Country Rankings - Turkey
Aug 02, 2017 Turkey: complexA new index on tax complexity around the world was published recently, courtesy of TMF Group, the international professional services firm. There were few surprises therein. The top-end of the index featured the usual rogues' gallery of fiendishly complicated tax systems, many of which were found in Latin America, where taxpayers often contend with three layers of taxation - federal, state/regional, and municipal. The only surprise perhaps was that Brazil, infamous for its tax complexity, as noted here last week, wasn't top of the overall league table. That unwanted accolade went to Turkey, mostly because of extensive local language and currency requirements, and a long and frequently changing tax code. In short, don't think about navigating the Turkish tax code without the services of a knowledgeable local guide, according to TMF. Istanbul is no longer Byzantium by name, but the nation's tax rules certainly seem Byzantine by nature. Normal order could be restored, however, when, according to TMF, Turkey reduces the number of articles in the tax code by 200 to 321 as it attempts to align tax processes with those of the European Union, which the country hopes to eventually join – at which point Brazil will probably be restored to the top of the table.
Jul 27, 2015 Turkey: refreshingReforming a country's tax code can often be an agonizing process. Often, it starts with the formation of a panel of experts or parliamentarians, charged with studying various options for reform. Then, the panel will publish a report detailing where the tax system is failing, and proposing ways in which it can be fixed. The report will then be submitted to parliament or the government, upon which the finance minister will laud the great work and dedication of the panel and its chairman. Within a week of this, it'll probably be forgotten about. Or, if a tax reform bill is eventually drawn up, it will be so divisive as to be virtually impossible to approve, with the result that it gets batted back and forth between lower and upper chambers, finance committees, and constitutional courts. Some members of the legislature with a particular interest in tax reform will try to keep the issue in the Government's consciousness, and the Government will be reminded on a regular basis by the IMF, the OECD, et al, not to forget about that tax reform bill it promised. But rarely does a country manage to make a clean sweep of its tax code. So, it was refreshing to read that Turkey is on the brink of making fairly seismic changes to its tax legislation, a process that so far has taken a relatively brisk two years. The draft tax code will merge the two separate laws for the taxation of corporate and individual income, and by all accounts will strip away many overlapping and confusing provisions, reducing the number of articles by 200 to about 320. Of course, one of the main aims is to bring more people into the tax net and widen the tax base - i.e. it will raise revenue – but it is also said that the changes will make Turkey a considerably easier place to do business, so it merits an encomium.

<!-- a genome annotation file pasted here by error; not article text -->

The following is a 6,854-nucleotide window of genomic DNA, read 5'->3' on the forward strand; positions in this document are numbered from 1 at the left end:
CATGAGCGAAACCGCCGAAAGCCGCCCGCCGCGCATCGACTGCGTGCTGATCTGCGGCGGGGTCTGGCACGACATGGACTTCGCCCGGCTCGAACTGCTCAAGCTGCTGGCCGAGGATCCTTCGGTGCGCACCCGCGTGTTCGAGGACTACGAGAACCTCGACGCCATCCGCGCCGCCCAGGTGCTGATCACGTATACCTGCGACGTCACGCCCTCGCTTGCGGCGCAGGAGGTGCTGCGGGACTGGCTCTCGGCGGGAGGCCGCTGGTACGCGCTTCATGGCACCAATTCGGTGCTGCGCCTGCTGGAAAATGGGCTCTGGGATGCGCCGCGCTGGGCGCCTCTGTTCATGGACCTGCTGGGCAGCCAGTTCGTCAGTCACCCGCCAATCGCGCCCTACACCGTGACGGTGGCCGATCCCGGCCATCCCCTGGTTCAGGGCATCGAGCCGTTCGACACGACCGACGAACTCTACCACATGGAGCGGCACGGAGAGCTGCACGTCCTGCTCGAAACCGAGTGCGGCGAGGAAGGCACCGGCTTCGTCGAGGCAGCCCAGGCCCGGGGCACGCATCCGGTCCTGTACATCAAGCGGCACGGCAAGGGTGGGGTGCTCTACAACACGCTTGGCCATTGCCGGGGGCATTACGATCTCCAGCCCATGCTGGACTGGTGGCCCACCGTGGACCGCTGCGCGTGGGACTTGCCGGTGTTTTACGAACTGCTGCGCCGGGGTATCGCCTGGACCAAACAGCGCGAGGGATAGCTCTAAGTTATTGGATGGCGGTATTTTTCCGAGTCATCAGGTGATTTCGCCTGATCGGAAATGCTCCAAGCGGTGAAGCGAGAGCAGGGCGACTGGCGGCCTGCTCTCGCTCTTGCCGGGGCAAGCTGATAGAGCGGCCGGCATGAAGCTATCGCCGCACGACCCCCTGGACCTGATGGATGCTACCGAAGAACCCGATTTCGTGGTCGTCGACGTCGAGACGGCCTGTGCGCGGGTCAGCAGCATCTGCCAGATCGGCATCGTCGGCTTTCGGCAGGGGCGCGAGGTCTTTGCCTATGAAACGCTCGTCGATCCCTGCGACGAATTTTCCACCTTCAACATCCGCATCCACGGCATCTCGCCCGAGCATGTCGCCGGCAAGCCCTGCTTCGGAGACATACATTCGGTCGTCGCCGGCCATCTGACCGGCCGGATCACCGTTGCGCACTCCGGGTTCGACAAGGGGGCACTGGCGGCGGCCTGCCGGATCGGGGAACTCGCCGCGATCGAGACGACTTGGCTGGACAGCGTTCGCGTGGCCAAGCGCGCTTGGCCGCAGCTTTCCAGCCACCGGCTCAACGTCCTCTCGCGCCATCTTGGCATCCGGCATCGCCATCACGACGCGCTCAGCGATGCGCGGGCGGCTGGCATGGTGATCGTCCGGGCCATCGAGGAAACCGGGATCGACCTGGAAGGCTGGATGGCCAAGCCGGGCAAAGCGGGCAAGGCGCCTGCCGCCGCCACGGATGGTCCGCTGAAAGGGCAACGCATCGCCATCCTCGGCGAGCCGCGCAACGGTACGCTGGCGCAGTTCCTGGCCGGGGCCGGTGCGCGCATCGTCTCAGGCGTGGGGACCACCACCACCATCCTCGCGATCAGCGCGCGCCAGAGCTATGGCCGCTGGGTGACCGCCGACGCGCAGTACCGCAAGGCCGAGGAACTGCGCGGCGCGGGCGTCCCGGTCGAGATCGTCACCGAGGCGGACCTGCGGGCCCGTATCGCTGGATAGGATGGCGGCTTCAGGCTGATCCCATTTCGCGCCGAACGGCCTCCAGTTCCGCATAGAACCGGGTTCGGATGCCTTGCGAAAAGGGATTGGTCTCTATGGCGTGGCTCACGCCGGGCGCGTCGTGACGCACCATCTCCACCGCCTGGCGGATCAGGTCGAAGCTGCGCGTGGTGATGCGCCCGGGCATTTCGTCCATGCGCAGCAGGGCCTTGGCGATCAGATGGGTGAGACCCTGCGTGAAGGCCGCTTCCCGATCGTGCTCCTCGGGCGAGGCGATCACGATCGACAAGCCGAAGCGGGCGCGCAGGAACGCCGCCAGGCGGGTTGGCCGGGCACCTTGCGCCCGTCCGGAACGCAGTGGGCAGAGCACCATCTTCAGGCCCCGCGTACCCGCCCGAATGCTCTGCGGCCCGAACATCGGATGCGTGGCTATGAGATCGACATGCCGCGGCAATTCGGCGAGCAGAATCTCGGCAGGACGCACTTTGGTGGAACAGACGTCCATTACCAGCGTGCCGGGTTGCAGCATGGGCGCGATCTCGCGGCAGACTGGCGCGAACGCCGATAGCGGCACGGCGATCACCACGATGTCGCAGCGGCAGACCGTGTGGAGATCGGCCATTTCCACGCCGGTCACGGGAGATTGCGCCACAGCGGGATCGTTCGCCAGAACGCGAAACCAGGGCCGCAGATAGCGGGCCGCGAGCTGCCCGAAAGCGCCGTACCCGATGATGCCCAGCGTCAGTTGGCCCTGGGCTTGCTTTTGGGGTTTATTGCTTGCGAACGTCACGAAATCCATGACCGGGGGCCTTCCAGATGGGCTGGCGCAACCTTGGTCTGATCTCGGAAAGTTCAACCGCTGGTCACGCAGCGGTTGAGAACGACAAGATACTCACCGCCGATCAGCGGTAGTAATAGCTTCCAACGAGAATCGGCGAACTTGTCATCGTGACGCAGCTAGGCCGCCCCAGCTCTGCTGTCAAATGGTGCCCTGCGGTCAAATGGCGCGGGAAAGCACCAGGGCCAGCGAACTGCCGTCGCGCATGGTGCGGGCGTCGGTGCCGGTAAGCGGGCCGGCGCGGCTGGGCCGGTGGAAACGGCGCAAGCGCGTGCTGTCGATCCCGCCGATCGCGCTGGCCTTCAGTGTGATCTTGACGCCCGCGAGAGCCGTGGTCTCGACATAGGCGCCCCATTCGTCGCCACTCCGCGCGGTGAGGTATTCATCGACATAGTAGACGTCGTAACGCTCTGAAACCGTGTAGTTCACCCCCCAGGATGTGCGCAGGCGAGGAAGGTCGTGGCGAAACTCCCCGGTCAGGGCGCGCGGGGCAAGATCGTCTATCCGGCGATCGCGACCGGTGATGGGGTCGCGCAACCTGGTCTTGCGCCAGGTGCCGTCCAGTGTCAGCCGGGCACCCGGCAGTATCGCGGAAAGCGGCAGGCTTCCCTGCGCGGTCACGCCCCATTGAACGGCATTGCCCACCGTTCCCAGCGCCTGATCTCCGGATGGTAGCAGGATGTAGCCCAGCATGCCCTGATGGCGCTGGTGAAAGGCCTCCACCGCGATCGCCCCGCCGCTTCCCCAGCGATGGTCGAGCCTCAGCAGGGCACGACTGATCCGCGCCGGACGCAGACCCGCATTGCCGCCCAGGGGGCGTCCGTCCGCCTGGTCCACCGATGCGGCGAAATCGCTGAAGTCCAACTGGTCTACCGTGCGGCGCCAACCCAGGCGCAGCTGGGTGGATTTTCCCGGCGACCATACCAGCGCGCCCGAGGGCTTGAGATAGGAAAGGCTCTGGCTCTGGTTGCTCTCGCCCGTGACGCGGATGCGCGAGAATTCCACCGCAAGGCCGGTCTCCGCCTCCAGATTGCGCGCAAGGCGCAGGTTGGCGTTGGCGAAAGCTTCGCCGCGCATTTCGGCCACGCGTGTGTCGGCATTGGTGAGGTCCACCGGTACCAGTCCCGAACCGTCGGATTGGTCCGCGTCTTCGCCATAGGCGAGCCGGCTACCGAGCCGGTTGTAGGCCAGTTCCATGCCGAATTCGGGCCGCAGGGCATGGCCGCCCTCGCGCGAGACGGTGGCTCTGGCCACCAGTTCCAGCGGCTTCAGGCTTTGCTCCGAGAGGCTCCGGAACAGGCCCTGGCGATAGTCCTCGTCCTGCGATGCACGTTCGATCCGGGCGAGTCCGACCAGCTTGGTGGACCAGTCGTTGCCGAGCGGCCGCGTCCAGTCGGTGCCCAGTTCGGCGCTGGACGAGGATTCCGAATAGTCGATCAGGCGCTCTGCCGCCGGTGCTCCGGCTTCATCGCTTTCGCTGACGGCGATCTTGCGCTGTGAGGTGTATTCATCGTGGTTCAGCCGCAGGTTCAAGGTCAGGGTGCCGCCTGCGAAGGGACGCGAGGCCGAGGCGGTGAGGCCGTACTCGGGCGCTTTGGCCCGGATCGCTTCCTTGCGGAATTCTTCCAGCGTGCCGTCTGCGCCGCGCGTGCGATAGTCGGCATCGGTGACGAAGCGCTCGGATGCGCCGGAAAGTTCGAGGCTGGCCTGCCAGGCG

Nov 01, 2012 Turkey: is still growingTurkey doesn't figure in my rankings yet, despite being equal in size to the fourth biggest EU state, economically speaking, and a key business hub for large slabs of the Middle East, so this week's announcement that it won't be bringing in any significant changes to taxation this year is a good opportunity to bring it on board with a star. Like China (well, not very like China, because Turkey is at least a democracy) we have to overlook some negative factors like Turkey's treatment of the Kurds, the Cyprus problem, Islamist influences, the Armenian denial, absence of free speech etc etc. But when you compare Turkey to its neighbours Syria and Iran it is a beacon of rectitude, and it is more business-friendly than many other countries in the neighbourhood.